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Blood. 2008 Jul 1;112(1):131-40. doi: 10.1182/blood-2007-08-107847. Epub 2008 Mar 12.

Enhanced NK-cell development and function in BCAP-deficient mice.

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  • 1Fox Chase Cancer Center, Division of Basic Science, Institute for Cancer Research, Philadelphia, PA 19111-2497, USA.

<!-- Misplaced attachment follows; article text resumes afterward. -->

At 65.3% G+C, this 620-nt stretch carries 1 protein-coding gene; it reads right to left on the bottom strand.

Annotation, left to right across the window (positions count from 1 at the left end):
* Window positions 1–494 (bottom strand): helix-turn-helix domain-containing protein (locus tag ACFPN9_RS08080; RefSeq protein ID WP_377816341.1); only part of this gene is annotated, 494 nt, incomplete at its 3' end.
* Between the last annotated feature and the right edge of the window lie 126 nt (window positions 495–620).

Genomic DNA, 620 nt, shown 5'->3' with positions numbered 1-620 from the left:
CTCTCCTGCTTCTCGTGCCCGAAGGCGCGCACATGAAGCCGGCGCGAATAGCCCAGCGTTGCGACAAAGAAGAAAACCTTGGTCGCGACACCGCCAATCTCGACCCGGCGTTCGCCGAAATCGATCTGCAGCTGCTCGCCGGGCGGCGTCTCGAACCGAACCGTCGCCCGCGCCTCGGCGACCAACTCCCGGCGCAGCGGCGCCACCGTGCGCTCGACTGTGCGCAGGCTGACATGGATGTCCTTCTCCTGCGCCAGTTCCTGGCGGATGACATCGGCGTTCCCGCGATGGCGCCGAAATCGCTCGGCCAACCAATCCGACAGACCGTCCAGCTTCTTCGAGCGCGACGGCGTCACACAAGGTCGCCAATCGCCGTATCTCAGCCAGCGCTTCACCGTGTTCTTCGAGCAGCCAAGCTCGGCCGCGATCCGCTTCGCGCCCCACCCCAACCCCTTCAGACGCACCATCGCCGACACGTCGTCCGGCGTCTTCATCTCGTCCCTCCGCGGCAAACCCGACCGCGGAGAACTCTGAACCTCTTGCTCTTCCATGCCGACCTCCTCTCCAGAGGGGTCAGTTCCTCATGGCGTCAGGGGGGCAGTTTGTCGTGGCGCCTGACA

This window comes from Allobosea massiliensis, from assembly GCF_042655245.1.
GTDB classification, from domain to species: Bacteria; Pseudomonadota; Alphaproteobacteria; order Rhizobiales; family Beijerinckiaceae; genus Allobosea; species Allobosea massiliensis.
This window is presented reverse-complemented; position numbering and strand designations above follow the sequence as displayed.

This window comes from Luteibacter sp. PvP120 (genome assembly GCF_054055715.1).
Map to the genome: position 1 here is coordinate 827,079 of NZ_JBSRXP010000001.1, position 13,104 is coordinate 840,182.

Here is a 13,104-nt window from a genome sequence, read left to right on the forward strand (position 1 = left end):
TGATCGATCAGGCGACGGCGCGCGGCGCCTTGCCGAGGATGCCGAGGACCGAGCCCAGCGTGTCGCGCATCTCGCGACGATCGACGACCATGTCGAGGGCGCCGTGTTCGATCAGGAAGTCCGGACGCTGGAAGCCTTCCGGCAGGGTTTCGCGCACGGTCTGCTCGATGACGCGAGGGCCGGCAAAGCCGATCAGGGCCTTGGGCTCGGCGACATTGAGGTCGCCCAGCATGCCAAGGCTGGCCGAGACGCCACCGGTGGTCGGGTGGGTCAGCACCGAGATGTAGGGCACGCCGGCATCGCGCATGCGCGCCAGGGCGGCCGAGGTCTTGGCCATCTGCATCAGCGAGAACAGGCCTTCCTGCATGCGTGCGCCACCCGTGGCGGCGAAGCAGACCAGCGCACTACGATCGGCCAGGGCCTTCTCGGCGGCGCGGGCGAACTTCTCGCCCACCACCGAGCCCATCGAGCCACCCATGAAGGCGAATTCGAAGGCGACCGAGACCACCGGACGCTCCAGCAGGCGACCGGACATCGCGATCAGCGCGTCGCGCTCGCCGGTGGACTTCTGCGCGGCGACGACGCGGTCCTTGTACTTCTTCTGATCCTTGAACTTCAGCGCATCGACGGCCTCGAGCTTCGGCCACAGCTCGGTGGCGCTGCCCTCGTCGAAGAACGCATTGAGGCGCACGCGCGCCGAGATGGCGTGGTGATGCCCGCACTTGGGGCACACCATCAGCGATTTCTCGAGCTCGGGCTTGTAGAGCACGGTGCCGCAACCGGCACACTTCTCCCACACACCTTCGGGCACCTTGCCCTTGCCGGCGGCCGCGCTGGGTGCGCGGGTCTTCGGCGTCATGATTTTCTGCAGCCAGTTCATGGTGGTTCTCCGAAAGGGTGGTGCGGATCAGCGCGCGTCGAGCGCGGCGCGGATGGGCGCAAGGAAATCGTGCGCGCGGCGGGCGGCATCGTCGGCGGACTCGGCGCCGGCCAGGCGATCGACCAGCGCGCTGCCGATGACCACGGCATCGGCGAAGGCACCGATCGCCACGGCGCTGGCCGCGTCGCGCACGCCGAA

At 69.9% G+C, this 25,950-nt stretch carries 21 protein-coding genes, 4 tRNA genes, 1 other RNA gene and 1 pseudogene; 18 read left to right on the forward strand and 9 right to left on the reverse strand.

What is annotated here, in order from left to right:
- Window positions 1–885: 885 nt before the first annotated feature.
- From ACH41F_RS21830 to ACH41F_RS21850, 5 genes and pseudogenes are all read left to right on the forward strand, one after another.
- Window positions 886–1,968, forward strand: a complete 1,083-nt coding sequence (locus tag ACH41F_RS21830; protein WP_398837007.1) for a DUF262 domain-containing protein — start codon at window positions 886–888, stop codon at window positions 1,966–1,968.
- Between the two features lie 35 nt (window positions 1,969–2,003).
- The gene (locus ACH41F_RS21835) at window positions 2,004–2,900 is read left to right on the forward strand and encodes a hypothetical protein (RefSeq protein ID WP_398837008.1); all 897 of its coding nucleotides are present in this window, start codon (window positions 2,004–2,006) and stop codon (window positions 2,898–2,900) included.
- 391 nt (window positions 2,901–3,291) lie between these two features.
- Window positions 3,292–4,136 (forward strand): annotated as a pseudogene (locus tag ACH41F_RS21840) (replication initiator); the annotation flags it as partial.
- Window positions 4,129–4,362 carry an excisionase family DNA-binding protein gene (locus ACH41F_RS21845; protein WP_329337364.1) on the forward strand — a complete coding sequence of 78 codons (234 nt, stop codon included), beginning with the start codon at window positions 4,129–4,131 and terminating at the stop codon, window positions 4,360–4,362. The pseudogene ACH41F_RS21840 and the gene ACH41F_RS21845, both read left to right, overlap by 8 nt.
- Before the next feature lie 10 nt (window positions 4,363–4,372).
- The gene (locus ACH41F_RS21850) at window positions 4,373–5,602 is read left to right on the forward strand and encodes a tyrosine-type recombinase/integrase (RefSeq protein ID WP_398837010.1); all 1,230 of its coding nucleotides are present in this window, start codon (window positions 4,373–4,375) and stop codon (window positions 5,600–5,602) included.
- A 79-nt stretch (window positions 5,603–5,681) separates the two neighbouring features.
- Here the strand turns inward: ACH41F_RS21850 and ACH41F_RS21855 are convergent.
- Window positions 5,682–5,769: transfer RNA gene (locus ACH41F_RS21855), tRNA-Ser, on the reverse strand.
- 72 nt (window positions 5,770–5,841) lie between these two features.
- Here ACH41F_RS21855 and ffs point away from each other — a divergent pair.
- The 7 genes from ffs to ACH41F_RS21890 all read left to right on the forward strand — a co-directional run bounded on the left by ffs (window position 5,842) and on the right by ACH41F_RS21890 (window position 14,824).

In B lymphocytes, the B-cell adaptor for phosphatidylinositol 3-kinase (BCAP) facilitates signaling from the antigen receptor. Mice lacking BCAP have a predominantly immature pool of B cells with impaired immune function and increased susceptibility to apoptosis. Unexpectedly, we have found that natural killer (NK) cells from BCAP-deficient mice are more mature, more long-lived, more resistant to apoptosis, and exhibit enhanced functional activity compared with NK cells from wild-type mice. Surprisingly, these effects are evident despite a severe impairment of the immunoreceptor tyrosine-based activation motif-mediated Akt signaling pathway. The seemingly paradoxical phenotype reveals inherent differences in the signals controlling the final maturation of B cells and NK cells, which depend on positive and negative signals, respectively. Both enhanced interferon-gamma responses and augmented maturation of NK cells in BCAP-deficient mice are independent of available MHC class I ligands. Our data support a model in which blunting of BCAP-mediated activation signaling in developing NK cells promotes functionality, terminal maturation, and long-term survival.

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